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Case summary originally distributed in OTLA February 4th, 2018 newsletter.
Liu v. The Personal Insurance Company et al, 2018 ONSC 324 (CanLII)
This is a motion to withdraw an admission made during oral submissions at a previous summary judgment motion and to amend certain paragraphs of that summary judgment decision.
Date Heard: December 8, 2017 | Full Decision [PDF]
In June 2017, Sutherland J. heard a summary judgment motion brought by The Personal, the Plaintiff’s motor vehicle insurer, for a declaration that the defendant, Pearce, is the owner of the vehicle involved in a collision on September 15, 2007, which was operated by her son, Middleton, and for an order dismissing the action against it. During that motion, Sutherland J. asked all parties whether they agreed that if he found Pearce to be the owner of the vehicle, then Pearce’s motor vehicle insurance with Wawanesa will be available to compensate for any damages found and therefore the action against The Personal can be dismissed. All parties including Pearce agreed. Sutherland J. found in favour of The Personal, declared Pearce to be the owner of the vehicle, and dismissed the action against The Personal (the “Decision”).
In December 2017, Pearce brought this motion for leave to withdraw her admission and to amend parts of the Decision in order to be able to argue that she is not responsible for her son’s actions, which were not negligent but rather an intentional act to injure. Pearce submitted that her response to the Court’s question was not thought through and that it was not her intent to concede that she would be vicariously liable if Middleton is found to be driving not negligently but rather with an intent to injure others. It is noteworthy that Middleton was convicted of two counts of criminal negligence causing bodily harm and four counts of aggravated assault. The Personal noted that Pearce’s intent had not been an issue in this litigation prior to the Decision.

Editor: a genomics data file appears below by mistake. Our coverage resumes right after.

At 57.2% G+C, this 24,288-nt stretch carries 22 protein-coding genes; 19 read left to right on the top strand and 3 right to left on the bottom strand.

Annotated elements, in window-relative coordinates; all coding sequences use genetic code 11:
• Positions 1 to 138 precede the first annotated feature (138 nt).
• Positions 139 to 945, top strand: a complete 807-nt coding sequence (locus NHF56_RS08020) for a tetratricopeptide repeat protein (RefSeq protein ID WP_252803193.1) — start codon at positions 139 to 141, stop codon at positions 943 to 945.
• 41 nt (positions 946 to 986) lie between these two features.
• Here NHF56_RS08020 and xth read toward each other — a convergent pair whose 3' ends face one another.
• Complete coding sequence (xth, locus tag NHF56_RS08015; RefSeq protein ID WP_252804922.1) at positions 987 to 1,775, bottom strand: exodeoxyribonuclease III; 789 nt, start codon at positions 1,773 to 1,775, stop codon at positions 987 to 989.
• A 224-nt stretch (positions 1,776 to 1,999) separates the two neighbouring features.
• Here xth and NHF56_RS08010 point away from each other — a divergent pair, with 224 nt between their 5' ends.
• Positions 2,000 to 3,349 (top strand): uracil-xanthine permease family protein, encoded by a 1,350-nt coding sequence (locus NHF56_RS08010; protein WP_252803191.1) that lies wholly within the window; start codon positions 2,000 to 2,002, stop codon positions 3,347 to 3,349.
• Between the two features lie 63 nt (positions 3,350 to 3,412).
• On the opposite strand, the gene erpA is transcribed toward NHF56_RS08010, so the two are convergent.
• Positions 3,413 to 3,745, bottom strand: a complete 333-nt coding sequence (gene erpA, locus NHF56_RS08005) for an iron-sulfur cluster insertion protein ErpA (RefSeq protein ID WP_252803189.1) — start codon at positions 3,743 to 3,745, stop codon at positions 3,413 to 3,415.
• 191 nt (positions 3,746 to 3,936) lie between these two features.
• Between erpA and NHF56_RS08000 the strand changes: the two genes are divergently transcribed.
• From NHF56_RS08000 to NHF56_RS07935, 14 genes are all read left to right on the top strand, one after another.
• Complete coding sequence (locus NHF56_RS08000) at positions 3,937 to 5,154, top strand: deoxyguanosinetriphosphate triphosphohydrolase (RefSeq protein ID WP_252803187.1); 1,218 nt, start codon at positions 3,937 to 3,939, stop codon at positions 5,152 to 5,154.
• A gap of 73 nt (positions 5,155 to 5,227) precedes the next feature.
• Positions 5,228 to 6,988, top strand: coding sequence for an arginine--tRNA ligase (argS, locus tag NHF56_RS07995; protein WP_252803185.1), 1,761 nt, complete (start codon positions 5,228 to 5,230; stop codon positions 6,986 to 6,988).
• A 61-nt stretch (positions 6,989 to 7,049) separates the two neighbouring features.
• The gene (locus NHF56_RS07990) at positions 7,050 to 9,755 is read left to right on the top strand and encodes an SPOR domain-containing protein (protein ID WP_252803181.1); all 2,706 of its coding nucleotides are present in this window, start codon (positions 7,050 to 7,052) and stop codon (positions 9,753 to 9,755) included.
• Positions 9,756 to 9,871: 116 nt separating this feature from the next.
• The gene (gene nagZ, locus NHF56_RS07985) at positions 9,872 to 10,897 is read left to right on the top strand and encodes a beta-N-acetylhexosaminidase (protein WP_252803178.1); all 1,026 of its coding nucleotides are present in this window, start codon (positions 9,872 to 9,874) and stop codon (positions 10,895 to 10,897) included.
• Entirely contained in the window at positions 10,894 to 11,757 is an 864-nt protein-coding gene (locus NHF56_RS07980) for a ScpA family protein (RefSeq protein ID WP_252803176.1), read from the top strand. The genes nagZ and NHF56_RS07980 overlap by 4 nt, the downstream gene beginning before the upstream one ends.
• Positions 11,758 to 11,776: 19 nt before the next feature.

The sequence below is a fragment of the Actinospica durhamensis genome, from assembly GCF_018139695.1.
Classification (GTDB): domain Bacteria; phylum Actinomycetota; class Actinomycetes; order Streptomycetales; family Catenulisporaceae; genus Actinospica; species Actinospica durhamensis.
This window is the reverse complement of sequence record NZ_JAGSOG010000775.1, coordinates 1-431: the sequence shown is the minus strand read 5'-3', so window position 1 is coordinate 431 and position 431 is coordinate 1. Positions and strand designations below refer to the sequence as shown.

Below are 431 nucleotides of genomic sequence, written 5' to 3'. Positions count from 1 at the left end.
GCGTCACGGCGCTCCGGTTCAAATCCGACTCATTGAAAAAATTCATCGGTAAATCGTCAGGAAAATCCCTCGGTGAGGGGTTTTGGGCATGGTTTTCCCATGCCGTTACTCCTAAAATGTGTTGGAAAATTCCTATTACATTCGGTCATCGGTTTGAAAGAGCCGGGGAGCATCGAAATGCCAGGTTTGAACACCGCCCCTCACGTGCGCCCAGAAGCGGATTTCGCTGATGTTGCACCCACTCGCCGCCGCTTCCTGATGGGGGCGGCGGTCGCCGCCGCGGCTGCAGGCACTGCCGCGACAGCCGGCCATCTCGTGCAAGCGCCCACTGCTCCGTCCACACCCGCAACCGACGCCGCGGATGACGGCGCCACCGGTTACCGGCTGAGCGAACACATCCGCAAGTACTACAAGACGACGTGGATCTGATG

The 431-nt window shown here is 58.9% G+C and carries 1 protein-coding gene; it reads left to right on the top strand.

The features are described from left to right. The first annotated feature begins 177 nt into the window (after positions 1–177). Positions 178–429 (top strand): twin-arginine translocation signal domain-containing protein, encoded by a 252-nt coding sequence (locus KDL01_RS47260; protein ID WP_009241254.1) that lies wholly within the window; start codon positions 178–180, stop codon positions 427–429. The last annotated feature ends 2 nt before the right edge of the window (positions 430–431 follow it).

Sutherland J. concluded that as Middleton was convicted of criminal negligence causing bodily harm, the elements of negligence were proven at a higher standard in the criminal proceeding and therefore, the finding of negligence in the criminal proceeding is binding in this civil proceeding. Pearce argued that Middleton was also convicted of aggravated assault, which proves an intent to injure. Sutherland J. disagreed, stating that it proves an intentional act occurred, but not necessarily an intent to injure. He further concluded that an additional conviction of aggravated assault does not negate the factual finding of negligence in the conviction of criminal negligence causing bodily harm. Sutherland J. found the admission to be immaterial and would dismiss Pearce’s motion on this basis.
Sutherland J. also reviewed and applied the test for leave to withdraw an admission. He found that the admission was a question of mixed fact and law and that its withdrawal did not result in prejudice that could not be compensated for in costs. However, he noted that Pearce’s pleadings did not plead that Middleton was driving with an intent to injure. At the examination for discovery, Pearce’s counsel indicated that her defence was that she was not the actual owner of the vehicle at the time of the collision. Therefore, the proceeding’s triable issues do not include whether Middleton operated the vehicle with an intent to injure. Additionally, Sutherland J. found that, given the chronology and history of the proceedings and Pearce’s defence, no reasonable explanation for the admission’s withdrawal was provided. There were no new facts and all facts regarding Middleton’s operation of the vehicle were known to Pearce before the summary judgment motion hearing. Sutherland J. opined that Pearce wished to take a new strategic defence position because the Court did not accept the first strategy relating to ownership. Sutherland J. was not persuaded that the circumstances met the test for leave to withdraw an admission and dismissed the motion.
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